Author + information
- Received May 12, 1993
- Revision received March 11, 1994
- Accepted March 16, 1994
- Published online August 1, 1994.
- Kazuo Komamura, MDa,∗,
- Masafumi Kitakaze, MD, PhD∗,
- Kazuhiko Nishida, MD∗,
- Masashi Naka, MDa,
- Jun Tamai, MD, PhD†,
- Masaaki Uematsu, MD, PhD†,
- Yukihiro Horetsune, MD, PhD, FACC∗,
- Shinsuke Nanto, MD, PhDa,
- Masatsugu Kori, MD, PHD∗,
- Michitoshi Inoue, MD, PhD‡,
- Takenobu Kamada, MD, PhD∗ and
- Kazuhisa Kodama, MD, FACCa
- ↵∗Address for correspondence: Dr. Kazuo Komamura, Cardiovascular Division, Osaka Police Hospital, 10-31 Kitayama-cho, Tennoji-ku. Osaka 543, Honshu, Japan.
Otjectives. This study was undertaken to examine the effects of coronary flow dynamics after thrombolysis on infant size limitation.
Background. It has been commonly accepted that early thrombolysis does not necessarily salvage infarcted myocardium. Plausible causes for myocardial necrosis include such factors as elapsed time to reperfusion, residual stenosis, collateral vessels, hemodynamic loads, preconditioning and reperfusion injury. Recently, the no reflow phenomenon has been elucidated to be associated with infant extension in clinical studies employing contrast echocardiography or thallium scintigraphy.
Methods. Nineteen patients with early reperfusion in acute anterior myocardial infarction and comparable clinical background were studied. The patients were classified into two groups on the basis of pattern of thermodilution measurements of great cardiac vein flow after reperfusion: group A, 9 patients with a progressive decrease in great cardiac vein flow during the 1st 24 h of the onset of infarction; and group B, 10 patients without this observation. Left ventricular ejection fraction and thallium perfusion defect were compared between the two groups at follow-up.
Results. There were no significant differences in systemic hemodynamic variables between groups A and B, and neither group had recurrent ischemic events suggesting reocclusion or restenosis during the study. In group A, both great cardiac vein flow (mean ± SD 44 ± 17% reduction) and oxygen extraction (38 ± 15% reduction) were progressively decreased after the onset of reperfusion. Compared with group B, this group showed a lower left ventricular ejection fraction (36 ± 7% vs. 63 ± 15%, p < 0.01) and a larger thallium-301 defect severity index (1,091 ± 366 U vs. 247 ± 261 U, p < 0.01) at follow-up. Although other patient characteristics were comparable between the two groups, antecedent angina occurred in 90% of group B patients in contrast to only 33% of group A patients.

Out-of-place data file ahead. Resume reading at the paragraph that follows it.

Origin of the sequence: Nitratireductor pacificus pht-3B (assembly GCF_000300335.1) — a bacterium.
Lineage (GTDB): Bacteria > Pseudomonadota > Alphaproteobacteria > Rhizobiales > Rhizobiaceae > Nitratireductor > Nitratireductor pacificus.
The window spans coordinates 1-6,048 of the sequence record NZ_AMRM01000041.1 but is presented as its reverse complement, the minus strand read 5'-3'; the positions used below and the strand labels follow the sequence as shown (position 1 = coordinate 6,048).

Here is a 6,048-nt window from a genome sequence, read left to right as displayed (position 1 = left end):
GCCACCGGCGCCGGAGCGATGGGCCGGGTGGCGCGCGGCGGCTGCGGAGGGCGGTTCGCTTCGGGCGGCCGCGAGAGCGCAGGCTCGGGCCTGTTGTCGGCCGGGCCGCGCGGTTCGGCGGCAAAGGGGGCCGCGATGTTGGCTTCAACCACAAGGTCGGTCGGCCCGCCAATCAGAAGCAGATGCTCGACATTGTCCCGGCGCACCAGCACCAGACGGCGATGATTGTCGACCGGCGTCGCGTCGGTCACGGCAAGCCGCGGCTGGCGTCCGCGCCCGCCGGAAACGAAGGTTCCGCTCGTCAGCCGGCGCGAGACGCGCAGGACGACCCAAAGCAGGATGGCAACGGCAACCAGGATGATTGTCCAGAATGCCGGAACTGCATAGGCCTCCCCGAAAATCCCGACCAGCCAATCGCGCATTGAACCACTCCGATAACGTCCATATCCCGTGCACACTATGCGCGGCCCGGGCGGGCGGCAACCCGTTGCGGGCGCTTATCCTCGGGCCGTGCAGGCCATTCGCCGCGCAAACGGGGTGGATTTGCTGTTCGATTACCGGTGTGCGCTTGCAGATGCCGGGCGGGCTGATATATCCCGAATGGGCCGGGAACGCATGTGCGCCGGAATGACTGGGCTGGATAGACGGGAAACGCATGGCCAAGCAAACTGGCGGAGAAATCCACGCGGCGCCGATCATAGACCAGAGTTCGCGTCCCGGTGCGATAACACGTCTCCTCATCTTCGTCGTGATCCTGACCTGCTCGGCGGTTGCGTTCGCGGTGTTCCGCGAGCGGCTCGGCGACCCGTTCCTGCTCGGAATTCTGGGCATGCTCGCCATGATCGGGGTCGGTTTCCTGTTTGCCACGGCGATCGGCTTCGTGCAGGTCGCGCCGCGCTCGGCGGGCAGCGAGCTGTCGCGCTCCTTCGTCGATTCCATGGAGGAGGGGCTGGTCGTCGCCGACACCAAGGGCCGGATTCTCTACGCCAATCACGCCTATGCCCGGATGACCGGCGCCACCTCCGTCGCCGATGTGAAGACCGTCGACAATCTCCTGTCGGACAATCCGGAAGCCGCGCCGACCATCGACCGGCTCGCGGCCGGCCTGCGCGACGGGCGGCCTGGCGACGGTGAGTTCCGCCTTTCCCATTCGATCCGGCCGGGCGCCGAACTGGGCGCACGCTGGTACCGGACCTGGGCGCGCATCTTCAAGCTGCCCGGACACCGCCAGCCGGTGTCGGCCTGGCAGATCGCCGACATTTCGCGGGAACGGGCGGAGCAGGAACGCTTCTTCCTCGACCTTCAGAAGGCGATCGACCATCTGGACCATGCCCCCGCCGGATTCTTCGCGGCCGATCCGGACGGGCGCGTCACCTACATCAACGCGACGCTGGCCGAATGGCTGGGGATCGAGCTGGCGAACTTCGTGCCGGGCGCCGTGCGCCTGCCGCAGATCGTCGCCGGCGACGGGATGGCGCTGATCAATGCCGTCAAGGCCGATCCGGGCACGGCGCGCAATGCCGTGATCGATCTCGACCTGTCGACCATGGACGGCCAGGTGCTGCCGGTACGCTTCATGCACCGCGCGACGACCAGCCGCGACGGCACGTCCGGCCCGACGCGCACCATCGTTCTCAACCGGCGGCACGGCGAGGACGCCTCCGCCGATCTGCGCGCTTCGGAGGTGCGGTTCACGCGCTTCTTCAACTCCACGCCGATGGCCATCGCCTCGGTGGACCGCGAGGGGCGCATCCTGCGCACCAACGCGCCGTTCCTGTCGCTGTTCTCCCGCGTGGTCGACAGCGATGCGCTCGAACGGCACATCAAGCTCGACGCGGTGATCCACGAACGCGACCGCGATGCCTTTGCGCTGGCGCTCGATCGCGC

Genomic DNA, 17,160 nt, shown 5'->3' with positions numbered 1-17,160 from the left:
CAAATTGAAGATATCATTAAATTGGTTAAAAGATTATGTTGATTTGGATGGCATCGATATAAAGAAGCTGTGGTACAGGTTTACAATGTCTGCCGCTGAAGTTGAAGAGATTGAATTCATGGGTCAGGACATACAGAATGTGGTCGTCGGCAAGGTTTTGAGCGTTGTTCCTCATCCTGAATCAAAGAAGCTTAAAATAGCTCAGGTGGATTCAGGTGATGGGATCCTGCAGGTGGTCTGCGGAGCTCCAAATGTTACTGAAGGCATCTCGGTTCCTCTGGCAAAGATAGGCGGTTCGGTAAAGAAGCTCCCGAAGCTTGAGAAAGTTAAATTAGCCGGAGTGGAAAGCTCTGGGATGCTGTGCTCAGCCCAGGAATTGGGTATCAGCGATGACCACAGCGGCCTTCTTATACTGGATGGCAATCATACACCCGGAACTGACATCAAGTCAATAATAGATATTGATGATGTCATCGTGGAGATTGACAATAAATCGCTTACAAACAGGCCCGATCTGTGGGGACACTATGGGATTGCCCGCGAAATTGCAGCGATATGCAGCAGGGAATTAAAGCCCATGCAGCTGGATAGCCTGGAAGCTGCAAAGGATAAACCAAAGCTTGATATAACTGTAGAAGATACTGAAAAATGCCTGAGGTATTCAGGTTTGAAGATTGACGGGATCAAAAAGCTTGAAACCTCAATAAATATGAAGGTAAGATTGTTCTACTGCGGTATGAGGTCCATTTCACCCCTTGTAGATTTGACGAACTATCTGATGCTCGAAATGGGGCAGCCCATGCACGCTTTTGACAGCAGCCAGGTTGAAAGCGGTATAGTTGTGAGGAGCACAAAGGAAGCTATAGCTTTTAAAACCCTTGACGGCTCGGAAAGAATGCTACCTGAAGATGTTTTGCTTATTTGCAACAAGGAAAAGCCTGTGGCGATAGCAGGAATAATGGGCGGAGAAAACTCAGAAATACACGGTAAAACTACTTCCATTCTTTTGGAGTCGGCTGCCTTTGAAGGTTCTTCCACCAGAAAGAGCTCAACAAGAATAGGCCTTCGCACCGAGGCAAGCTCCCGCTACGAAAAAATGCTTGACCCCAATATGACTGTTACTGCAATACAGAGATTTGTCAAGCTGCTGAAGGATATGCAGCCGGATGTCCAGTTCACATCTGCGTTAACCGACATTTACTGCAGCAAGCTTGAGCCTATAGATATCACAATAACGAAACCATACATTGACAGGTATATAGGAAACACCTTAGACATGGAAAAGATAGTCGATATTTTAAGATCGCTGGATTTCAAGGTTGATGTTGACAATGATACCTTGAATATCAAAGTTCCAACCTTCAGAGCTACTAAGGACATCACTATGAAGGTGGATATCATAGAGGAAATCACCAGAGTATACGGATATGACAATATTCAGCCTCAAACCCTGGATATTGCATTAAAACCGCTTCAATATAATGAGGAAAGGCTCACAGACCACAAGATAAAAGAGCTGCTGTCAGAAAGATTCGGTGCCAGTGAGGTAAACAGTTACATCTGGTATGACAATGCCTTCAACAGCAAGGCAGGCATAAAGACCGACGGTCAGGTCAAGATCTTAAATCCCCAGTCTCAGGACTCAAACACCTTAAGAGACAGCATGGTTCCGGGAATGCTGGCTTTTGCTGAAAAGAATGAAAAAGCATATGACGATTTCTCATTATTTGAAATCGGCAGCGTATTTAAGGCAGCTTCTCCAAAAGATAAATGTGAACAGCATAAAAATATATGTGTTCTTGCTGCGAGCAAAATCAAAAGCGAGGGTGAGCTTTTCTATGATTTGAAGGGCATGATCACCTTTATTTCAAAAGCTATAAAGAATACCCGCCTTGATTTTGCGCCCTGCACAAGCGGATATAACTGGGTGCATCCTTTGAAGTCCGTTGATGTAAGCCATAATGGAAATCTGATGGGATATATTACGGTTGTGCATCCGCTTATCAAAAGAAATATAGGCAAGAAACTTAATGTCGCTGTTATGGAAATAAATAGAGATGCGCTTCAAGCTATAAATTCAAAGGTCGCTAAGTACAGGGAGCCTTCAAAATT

Conclusions. Salvage of myocardium from infarction by successful thrombolysis was not observed in the patients demonstrating progressive decreases in great cardiac vein flow (group A). In those patients, inadequate myocardial reperfusion on a microvascular basis might be associated with a much larger myocardial infarction. Antecedent angina may protect against a progressive decrease in coronary flow and may have beneficial effects on infarct size limitation.
- Received May 12, 1993.
- Revision received March 11, 1994.
- Accepted March 16, 1994.